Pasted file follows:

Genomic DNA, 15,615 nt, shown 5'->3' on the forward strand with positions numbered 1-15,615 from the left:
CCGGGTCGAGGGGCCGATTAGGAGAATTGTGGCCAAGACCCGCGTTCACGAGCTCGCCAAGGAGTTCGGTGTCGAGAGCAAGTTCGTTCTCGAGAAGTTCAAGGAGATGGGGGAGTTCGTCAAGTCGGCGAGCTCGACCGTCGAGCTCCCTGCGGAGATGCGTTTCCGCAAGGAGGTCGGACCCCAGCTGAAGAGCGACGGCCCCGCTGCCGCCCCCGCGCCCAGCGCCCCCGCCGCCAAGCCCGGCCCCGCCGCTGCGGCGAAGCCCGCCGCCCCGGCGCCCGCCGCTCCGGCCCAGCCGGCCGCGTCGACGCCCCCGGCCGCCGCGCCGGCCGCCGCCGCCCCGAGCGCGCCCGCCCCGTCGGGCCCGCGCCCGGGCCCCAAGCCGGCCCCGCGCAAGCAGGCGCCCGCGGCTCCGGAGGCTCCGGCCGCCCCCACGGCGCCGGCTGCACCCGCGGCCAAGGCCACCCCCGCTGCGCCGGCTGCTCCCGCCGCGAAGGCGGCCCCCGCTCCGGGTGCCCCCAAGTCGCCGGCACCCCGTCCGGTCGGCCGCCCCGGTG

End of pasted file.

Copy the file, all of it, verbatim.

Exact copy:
Genomic DNA, 15,615 nt, shown 5'->3' on the forward strand with positions numbered 1-15,615 from the left:
CCGGGTCGAGGGGCCGATTAGGAGAATTGTGGCCAAGACCCGCGTTCACGAGCTCGCCAAGGAGTTCGGTGTCGAGAGCAAGTTCGTTCTCGAGAAGTTCAAGGAGATGGGGGAGTTCGTCAAGTCGGCGAGCTCGACCGTCGAGCTCCCTGCGGAGATGCGTTTCCGCAAGGAGGTCGGACCCCAGCTGAAGAGCGACGGCCCCGCTGCCGCCCCCGCGCCCAGCGCCCCCGCCGCCAAGCCCGGCCCCGCCGCTGCGGCGAAGCCCGCCGCCCCGGCGCCCGCCGCTCCGGCCCAGCCGGCCGCGTCGACGCCCCCGGCCGCCGCGCCGGCCGCCGCCGCCCCGAGCGCGCCCGCCCCGTCGGGCCCGCGCCCGGGCCCCAAGCCGGCCCCGCGCAAGCAGGCGCCCGCGGCTCCGGAGGCTCCGGCCGCCCCCACGGCGCCGGCTGCACCCGCGGCCAAGGCCACCCCCGCTGCGCCGGCTGCTCCCGCCGCGAAGGCGGCCCCCGCTCCGGGTGCCCCCAAGTCGCCGGCACCCCGTCCGGTCGGCCGCCCCGGTG